What is the future of crime and security in the retail industry? That was the key question posed at the British Retail Consortium’s ‘Charting the Future’ conference, in partnership with Aon. Held in London on the 25th September 2018, delegates and key specialists from across the retail sector came together to discuss crime and security trends, and how retailers can best prepare and respond.
Has the retail industry thought enough about what rapid changes such as the increased use of technology and changing consumer behaviour mean when it comes to dealing with crime in 10-15 years’ time? Not so, said James Martin, Crime and Security Advisor for the BRC who, in opening the conference, told delegates that the industry needs to do more to understand how these changes will affect retailers’ approach to crime: “We all know that prevention is better than cure and it’s certainly cheaper. If we can start to design in the crime now, we don’t have to think about spending fortunes to try and design it out in the future once these systems are up and running.”
The digital revolution
As digitisation transforms the retail business model – in 2006, 3% of shopping was online, while today it's about 18%1 – it is bringing both threats and opportunities to retailers. In particular it is driving a change in consumer behaviour said Rachel Lund, BRC’s Head of Retail Insights and Analytics: “The role of the online home assistant – Amazon’s Alexa for example – is likely to grow as consumers use algorithms to help them run their lives, with smart homes connected to these devices in future for automatic ordering. There will be a drive to integrate the retail business into smart home devices.” Consumers are also becoming more comfortable in sharing their data, added Lund, which is both a threat to retailers – from a security and regulatory perspective – and an opportunity to use that data to refine their offering.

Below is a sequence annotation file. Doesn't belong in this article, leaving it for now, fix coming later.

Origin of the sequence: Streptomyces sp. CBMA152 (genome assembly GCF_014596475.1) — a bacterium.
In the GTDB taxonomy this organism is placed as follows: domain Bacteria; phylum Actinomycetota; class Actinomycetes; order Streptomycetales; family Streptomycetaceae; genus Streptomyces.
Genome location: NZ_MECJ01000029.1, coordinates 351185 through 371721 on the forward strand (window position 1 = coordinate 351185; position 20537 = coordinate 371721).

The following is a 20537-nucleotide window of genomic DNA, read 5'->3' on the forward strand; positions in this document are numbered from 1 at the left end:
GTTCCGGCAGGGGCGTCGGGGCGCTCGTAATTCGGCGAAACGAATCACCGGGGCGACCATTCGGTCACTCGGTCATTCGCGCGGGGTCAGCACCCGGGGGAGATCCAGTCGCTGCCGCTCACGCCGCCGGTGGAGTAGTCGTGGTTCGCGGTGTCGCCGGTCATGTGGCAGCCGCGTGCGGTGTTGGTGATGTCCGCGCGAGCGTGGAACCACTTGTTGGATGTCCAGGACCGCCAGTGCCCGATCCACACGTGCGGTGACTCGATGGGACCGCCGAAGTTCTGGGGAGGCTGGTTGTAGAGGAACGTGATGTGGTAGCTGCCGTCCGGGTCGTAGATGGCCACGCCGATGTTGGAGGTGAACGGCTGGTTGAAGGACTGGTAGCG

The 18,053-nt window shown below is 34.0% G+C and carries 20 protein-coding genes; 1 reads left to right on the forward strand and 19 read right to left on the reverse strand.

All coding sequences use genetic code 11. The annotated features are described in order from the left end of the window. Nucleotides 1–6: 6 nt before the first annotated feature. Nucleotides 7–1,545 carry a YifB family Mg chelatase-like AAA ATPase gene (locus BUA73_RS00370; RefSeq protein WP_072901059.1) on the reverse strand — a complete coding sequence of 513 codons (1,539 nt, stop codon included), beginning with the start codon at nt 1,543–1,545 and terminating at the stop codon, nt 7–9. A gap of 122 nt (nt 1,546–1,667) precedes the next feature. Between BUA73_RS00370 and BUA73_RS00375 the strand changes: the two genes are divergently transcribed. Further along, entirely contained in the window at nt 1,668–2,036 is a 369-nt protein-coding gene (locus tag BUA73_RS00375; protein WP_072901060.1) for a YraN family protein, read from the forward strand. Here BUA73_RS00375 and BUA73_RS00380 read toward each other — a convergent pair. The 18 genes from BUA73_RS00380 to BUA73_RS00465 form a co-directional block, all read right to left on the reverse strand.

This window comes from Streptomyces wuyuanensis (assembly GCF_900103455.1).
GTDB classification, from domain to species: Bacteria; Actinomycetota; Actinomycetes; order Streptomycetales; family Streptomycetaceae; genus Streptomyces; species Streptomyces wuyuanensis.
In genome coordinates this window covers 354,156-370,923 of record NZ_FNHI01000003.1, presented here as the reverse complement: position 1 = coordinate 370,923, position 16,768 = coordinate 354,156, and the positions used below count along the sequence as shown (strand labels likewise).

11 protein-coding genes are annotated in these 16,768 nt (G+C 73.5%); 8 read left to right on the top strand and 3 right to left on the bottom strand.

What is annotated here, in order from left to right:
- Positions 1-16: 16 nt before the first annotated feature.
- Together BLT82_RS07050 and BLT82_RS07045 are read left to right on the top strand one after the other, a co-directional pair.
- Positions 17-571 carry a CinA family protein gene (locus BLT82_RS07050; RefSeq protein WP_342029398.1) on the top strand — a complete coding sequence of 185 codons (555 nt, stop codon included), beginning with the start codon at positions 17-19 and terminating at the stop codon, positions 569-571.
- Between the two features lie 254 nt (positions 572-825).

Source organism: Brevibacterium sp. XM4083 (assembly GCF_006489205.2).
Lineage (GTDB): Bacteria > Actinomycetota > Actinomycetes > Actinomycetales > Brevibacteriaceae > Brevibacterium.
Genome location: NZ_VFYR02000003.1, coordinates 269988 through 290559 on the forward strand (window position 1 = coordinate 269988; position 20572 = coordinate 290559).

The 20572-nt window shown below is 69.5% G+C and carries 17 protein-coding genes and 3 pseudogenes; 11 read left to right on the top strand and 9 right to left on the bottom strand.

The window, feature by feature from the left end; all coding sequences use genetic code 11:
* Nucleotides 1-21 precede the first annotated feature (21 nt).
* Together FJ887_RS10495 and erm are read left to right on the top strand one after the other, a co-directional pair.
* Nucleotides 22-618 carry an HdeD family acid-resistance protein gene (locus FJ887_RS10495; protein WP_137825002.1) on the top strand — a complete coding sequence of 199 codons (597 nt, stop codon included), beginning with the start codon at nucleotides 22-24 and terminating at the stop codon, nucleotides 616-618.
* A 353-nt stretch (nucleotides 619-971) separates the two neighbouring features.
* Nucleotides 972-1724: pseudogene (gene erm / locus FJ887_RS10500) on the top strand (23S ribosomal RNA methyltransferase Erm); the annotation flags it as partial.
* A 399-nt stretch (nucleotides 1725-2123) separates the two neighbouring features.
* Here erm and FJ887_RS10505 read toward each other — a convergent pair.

As digitisation transforms the retail business model – in 2006, 3% of shopping was online, while today it's about 18% – it is bringing both threats and opportunities to retailers. In particular it is driving a change in consumer behaviour said Rachel Lund, BRC’s Head of Retail Insights and Analytics: “The role of the online home assistant – Amazon’s Alexa for example – is likely to grow as consumers use algorithms to help them run their lives, with smart homes connected to these devices in future for automatic ordering. There will be a drive to integrate the retail business into smart home devices.”
The changing nature of crime